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Rep. Young Kim and Shinan Fu, Congressional App Challenge

Feb 5, 2024 | Education, In The News

OCDE Newsroom

Orange County students responded to the 2023 Congressional App Challenge by showcasing their commitment to using technology for social good.

The young innovators developed mobile apps to support mental health, address environmental concerns and tackle food insecurity. The students were compelled to create platforms to address issues and concerns that they, their friends, or loved ones are experiencing, with the hope of improving the world around them.

This year, 11 local high schoolers earned honors in the app challenge, which is a series of regional app-development competitions hosted by members of U.S. Congress.

From 374 congressional districts in 50 states, nearly 11,334 middle and high school students submitted entries, resulting in 3,664 fully functioning apps

Here’s a look at the winning apps from Orange County’s congressional districts, with a little background from their student-creators:

Starfly by Andrea Yang from Diamond Bar High School
Rep. Linda Sanchez | 38th Congressional District

“Women and people of color (POC) are small minorities in the space industry. Women make up only a third of NASA’s workforce, and they comprise just 16 percent of senior scientific employees. An even smaller amount of the space industry is African American. In 2018, a survey conducted by the American Astronomical Society found that only 2 percent of its members identified as black or African-American. 

“In 2020, there were only around 22 black female astronauts in the U.S. The underlying factors contributing to the racial and gender gaps in astronomy are largely a result of conformity to social expectations, gender stereotypes and roles, limited opportunities for mentoring for minorities in STEM, and lack of role models/limited understanding of the value of STEM fields.

“A survey I conducted (with 200-plus responders amongst middle and high school students) found that young girls in America show just as much interest as young boys in astronomical fields. Most girls lost interest in STEM subjects after the age of 15, with a peak of ages 11 to 14. The reasons for the loss of interest overlapped to a great extent with the reasons contributing to the racial and gender gaps in astronomy.”

Trashbot by Shihan Fu from St. Margaret’s Episcopal School
Rep. Young Kim | 40th Congressional District

“The government and environmental groups are telling citizens to recycle on a daily basis, but the main reason why people fail to recycle is because they don’t have the time to make the decision of whether or not the trash is recyclable and that they don’t know what could be recycled and what couldn’t. I first noticed this issue at school during lunch. As people do a great job throwing away their trash, because they are rushing to get to their next class or that they don’t know how to recycle, they don’t always throw their trash into the correct bin. The items that aren’t properly recycled goes into landfill, and 80 percent of the trash in landfill are actually recyclable. As a large portion of trash that’s recyclable is going into landfill, it’s contaminating the environment, killing other living organisms, destroying natural habitats for other organisms, and things such as micro plastic will come back eventually to harm humans health.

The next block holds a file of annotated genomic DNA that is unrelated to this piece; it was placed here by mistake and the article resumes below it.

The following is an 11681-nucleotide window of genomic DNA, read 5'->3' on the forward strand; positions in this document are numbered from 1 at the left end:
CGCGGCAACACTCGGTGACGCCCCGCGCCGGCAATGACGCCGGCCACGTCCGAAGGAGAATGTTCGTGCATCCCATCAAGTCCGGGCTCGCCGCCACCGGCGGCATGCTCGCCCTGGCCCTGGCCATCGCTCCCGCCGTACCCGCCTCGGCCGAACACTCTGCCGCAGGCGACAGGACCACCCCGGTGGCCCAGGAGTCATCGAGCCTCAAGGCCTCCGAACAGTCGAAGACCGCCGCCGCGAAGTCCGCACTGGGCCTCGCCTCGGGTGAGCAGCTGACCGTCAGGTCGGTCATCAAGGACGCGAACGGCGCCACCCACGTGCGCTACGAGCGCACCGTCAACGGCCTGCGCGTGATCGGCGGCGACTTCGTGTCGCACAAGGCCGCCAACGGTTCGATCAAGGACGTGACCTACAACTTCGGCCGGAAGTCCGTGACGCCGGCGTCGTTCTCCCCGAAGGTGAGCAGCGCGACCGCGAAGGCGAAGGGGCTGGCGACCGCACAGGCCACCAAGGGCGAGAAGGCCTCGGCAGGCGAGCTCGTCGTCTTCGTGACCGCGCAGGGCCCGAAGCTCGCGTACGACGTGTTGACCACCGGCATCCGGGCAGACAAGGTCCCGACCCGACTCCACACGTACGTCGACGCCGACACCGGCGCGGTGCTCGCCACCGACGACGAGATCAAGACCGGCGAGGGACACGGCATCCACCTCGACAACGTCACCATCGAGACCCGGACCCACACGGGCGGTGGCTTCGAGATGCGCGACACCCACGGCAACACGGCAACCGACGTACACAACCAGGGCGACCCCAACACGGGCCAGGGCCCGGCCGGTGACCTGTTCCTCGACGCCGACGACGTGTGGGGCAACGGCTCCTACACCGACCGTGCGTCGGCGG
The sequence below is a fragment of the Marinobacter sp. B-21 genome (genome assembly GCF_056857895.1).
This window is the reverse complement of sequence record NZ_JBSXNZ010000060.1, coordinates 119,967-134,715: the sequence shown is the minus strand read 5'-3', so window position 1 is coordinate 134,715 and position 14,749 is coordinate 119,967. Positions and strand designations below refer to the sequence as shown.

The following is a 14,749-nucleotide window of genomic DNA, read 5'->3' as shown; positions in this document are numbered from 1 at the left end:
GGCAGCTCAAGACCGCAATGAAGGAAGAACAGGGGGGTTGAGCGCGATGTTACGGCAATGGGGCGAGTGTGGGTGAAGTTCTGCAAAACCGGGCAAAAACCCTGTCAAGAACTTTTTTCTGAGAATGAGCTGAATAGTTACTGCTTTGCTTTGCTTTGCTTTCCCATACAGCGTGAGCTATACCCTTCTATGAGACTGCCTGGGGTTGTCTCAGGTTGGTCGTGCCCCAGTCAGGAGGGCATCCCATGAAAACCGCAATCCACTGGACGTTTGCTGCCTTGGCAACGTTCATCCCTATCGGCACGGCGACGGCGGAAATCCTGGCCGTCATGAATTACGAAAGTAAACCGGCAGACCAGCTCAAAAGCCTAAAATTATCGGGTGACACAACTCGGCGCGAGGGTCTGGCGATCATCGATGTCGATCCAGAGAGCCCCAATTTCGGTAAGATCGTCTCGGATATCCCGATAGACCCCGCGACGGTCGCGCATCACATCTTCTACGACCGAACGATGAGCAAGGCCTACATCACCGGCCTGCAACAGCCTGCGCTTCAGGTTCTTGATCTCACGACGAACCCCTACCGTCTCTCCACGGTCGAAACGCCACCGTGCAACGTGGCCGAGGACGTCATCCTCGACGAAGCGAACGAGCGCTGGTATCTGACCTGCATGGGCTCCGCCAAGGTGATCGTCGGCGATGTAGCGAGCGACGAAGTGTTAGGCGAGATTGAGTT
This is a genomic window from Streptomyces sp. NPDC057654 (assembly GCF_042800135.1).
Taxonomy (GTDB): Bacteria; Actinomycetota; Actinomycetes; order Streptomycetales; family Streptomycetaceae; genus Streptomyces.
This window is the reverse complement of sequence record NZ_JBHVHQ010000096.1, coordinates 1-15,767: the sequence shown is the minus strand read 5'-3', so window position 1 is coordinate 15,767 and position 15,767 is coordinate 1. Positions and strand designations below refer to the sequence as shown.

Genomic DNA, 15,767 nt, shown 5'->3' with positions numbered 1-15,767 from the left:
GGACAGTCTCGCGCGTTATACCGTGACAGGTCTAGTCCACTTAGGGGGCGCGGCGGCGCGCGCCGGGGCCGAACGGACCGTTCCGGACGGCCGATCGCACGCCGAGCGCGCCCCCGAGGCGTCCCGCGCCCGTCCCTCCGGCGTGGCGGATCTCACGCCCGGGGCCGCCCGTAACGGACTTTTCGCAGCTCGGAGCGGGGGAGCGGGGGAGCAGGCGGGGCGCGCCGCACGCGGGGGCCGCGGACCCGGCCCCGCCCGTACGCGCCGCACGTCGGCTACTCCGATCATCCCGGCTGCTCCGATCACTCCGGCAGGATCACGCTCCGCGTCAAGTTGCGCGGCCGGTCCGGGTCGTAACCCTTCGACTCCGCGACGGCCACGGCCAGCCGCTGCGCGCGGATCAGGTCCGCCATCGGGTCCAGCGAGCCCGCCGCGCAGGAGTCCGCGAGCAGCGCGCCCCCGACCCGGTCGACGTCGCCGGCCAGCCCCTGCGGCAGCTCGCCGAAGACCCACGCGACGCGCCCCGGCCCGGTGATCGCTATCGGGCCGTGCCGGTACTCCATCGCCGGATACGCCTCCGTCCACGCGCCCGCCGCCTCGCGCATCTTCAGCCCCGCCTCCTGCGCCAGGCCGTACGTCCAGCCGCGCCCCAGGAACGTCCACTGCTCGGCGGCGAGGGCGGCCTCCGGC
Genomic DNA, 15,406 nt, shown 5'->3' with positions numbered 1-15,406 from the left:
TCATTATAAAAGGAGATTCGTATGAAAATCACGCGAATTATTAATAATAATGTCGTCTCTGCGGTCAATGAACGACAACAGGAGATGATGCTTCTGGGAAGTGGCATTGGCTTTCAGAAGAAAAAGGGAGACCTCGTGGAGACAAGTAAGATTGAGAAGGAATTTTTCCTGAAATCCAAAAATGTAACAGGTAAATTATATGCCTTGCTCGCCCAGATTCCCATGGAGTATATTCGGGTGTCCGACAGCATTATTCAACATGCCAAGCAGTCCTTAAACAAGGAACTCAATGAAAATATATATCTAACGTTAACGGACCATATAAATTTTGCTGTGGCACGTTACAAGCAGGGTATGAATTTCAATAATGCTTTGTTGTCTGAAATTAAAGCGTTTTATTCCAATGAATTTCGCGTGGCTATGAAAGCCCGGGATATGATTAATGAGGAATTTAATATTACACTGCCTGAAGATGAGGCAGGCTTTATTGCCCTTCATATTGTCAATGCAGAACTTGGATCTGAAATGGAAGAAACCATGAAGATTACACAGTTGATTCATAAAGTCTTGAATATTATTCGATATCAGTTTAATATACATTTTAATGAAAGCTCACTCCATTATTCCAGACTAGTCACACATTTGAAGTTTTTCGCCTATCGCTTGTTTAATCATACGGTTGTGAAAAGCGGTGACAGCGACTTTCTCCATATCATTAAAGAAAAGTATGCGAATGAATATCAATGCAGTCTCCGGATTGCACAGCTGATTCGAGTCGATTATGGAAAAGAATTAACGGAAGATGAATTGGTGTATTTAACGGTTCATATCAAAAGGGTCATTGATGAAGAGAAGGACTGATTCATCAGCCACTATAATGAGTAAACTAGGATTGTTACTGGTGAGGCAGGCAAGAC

“This issue is important because this is not only harming the environment and other animals, but humans are also facing the consequences. As the large plastics that people toss into the environment turn into smaller microplastics due to erosion, it either goes directly into our body by breathing them, or they go into the animals that we eat, and then we swallow microplastic with our food. Although the tiny pieces of plastic can’t kill us directly, the toxic chemicals and the possibility of it clogging up blood vessels is devastating. 

“Although many people are aware of the issue and are trying to recycle, determining what could be recycled and what can’t can be tricky. Just for plastic, there are recyclable plastic and non-recyclable plastic and people need to carefully read the packaging to determine. Therefore, the issue that this project is trying to solve is not only trying to recycle trash, but also using technology such as a robotic arm, and computer vision to assist people with the process of recycling.”

EcoTracker by Gavin-kai Vida, Christopher Vu and Angad Batra from Whitney High School
Rep. Michelle Steel | 45th Congressional District

“I (Christopher Vu) hold an intense passion for climate-related issues, around which I’ve organized most of my past projects. I have developed numerous programs aligned with environmental ideals, so something climate-related was the first thing that came to mind for the Congressional App Challenge. As a competitive swimmer for nine years, I share a deep connection with water-related initiatives. Growing up in Seal Beach, with the ocean just a short walk away, the beach holds significant sentimental value for me.”